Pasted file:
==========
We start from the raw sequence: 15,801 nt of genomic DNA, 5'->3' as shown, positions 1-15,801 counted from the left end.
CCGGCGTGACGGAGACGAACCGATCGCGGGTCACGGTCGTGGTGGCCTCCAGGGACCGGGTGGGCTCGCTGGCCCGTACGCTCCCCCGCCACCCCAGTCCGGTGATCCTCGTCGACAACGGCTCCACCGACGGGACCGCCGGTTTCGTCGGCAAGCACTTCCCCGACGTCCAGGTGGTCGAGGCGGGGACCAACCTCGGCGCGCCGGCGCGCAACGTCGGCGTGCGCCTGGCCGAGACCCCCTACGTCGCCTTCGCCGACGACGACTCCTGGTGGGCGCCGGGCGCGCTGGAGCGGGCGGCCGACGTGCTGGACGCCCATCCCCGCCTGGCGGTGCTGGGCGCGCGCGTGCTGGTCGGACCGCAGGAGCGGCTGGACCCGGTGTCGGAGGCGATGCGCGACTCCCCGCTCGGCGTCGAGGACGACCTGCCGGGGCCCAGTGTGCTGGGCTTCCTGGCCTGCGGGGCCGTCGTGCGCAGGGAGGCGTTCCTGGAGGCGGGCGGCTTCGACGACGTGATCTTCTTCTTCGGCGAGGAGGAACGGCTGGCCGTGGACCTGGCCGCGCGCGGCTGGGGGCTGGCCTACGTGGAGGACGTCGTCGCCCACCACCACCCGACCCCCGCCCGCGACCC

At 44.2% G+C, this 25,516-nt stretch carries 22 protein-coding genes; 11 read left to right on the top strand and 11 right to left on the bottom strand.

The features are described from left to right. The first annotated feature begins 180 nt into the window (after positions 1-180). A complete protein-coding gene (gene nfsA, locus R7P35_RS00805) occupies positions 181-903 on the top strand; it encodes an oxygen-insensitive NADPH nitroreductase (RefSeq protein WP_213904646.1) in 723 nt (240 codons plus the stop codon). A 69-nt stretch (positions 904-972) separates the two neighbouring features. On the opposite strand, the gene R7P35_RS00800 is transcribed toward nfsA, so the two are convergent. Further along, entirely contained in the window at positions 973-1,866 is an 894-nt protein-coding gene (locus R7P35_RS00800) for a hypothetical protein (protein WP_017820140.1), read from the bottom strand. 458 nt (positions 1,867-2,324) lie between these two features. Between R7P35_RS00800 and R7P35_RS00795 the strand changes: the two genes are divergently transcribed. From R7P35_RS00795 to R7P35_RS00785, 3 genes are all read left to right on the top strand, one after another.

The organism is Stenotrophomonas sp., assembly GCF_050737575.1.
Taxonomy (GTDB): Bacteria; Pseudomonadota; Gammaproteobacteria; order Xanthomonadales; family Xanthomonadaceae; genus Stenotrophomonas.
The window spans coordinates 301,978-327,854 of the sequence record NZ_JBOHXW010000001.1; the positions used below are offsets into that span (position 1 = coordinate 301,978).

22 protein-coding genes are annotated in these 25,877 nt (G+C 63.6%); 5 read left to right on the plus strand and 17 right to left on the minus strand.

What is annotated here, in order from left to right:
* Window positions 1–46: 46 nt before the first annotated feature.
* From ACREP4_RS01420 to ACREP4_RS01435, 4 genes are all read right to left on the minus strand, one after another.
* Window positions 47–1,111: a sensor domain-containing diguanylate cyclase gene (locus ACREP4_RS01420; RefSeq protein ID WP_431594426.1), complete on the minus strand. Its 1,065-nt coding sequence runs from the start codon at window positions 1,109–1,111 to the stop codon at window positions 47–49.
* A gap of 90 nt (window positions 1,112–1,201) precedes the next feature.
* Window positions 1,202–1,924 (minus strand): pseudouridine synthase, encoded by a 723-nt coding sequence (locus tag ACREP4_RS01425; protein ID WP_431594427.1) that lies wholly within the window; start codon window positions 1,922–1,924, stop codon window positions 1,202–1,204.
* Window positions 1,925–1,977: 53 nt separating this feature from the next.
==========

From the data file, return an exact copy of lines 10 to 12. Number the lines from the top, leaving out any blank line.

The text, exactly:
* Window positions 1–46: 46 nt before the first annotated feature.
* From ACREP4_RS01420 to ACREP4_RS01435, 4 genes are all read right to left on the minus strand, one after another.
* Window positions 47–1,111: a sensor domain-containing diguanylate cyclase gene (locus ACREP4_RS01420; RefSeq protein ID WP_431594426.1), complete on the minus strand. Its 1,065-nt coding sequence runs from the start codon at window positions 1,109–1,111 to the stop codon at window positions 47–49.